While the central category that ties Theory together is “mode of production,” the essays from the 1990s and 2000s shift the subject almost entirely away from capitalism. That is, while Banaji says much of the origins of capitalism and he acknowledges that “Marx’s Capital is premised on the primacy of industrial capital” (255), the bulk of the work discretely seems to set this fact aside. The consequences that flow from the collapse of the socialist labor movement pass unaddressed (though the issue reappears more obscurely in the book’s preoccupation with the related but non-identical categories of free and proletarian labor). Banaji fends off the question of whether free labor in the ancient world has come to resemble modern wage labor now that proletarian socialism has collapsed. Certainly, it is difficult to share one reviewer’s conviction that, “Debates over pre-capitalist modes of production might strike some as being abstruse and of only academic interest, but our understanding of these questions actually does directly affect our present politics” (Alexander 2012).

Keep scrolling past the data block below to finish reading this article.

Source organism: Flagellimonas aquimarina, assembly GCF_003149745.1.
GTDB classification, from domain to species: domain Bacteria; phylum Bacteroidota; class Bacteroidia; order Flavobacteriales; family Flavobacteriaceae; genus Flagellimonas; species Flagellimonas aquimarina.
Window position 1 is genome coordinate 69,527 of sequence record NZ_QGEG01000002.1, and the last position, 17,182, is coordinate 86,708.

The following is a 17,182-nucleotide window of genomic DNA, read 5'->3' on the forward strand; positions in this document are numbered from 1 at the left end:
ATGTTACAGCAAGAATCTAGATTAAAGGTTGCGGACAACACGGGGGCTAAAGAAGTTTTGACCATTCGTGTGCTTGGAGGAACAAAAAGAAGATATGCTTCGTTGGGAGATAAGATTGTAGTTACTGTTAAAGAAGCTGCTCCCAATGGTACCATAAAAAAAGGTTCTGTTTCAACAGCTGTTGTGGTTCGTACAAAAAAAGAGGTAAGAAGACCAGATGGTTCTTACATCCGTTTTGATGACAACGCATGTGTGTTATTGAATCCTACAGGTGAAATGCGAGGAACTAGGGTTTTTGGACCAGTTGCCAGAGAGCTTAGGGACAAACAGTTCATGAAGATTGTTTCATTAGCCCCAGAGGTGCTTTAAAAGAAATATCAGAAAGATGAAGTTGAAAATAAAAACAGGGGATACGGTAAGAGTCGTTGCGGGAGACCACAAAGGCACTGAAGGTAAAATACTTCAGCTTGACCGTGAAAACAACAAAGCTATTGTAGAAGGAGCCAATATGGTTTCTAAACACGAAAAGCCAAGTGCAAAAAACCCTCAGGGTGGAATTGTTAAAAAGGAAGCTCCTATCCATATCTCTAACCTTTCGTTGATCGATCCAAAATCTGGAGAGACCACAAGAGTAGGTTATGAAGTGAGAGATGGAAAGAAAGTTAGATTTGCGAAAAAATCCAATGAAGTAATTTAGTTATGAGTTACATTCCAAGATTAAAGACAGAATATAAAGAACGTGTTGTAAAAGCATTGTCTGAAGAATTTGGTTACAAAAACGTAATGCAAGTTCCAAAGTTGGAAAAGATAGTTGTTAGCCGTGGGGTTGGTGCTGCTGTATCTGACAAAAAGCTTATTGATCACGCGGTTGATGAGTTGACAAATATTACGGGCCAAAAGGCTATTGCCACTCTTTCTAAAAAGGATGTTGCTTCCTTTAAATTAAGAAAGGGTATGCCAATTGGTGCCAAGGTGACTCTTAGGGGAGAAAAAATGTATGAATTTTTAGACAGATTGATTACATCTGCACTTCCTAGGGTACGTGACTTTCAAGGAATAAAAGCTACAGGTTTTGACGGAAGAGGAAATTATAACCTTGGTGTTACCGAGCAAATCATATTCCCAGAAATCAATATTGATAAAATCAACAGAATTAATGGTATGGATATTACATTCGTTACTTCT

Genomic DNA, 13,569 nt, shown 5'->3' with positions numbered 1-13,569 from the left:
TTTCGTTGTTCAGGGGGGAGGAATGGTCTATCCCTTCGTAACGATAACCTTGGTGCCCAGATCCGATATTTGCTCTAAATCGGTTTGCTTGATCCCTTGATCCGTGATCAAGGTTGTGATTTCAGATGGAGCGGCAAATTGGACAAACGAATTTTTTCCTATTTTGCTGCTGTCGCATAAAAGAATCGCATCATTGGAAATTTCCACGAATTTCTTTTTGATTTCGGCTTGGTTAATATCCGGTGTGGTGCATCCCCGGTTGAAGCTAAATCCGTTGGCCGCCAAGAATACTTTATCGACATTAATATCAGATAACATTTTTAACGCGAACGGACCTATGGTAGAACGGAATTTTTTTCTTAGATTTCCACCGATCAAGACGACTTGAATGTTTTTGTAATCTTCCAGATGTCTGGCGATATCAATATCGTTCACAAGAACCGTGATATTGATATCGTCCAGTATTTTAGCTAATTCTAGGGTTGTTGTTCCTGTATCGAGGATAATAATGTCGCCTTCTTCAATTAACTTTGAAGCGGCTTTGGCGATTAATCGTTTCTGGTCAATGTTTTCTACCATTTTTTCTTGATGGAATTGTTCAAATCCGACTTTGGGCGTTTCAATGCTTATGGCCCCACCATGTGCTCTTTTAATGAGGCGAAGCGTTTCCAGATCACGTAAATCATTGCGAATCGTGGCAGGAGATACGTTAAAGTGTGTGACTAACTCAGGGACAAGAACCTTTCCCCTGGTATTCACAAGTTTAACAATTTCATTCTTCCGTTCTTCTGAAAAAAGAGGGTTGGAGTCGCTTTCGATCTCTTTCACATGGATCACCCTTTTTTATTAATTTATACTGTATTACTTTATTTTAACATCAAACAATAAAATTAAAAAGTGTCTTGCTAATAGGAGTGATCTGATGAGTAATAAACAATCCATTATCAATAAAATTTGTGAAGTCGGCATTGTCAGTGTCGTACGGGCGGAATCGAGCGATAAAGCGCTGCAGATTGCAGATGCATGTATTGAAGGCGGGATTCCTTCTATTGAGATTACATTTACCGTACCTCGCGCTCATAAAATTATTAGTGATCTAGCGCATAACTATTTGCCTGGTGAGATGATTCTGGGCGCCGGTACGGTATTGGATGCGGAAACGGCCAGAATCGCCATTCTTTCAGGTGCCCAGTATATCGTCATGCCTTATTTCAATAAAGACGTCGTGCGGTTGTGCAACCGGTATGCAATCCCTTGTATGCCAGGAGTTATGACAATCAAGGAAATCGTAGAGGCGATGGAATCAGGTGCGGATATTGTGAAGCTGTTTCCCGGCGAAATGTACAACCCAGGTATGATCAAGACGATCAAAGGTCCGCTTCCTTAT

For Marxists to interpret history, they must be able to change the present. Marx’s original recognition of capitalism as simply the latest in a series of modes of production, in the serial monotony of prehistory, was itself a critique of socialism for failing below the level of capitalism’s revolutionary potential to bring prehistory to a crisis.
To the extent that they do not shrink from understanding capitalism, Marxists make better premodern historians. But this is not to claim, as Banaji does, that there is a distinctively Marxist approach to the history of the precapitalist past. It is by no means clear that we are in a position to advance knowledge of the precapitalist past when manifestly our understanding of the present mode of production, like that mode of production itself, is subject to a corrosively negative dialectic of regression. To the extent that Theory as History loses sight of this it is less a work of Marxism than a historical sociology in dialogue with the likes of Max Weber. This, of course, is itself an achievement of no small order.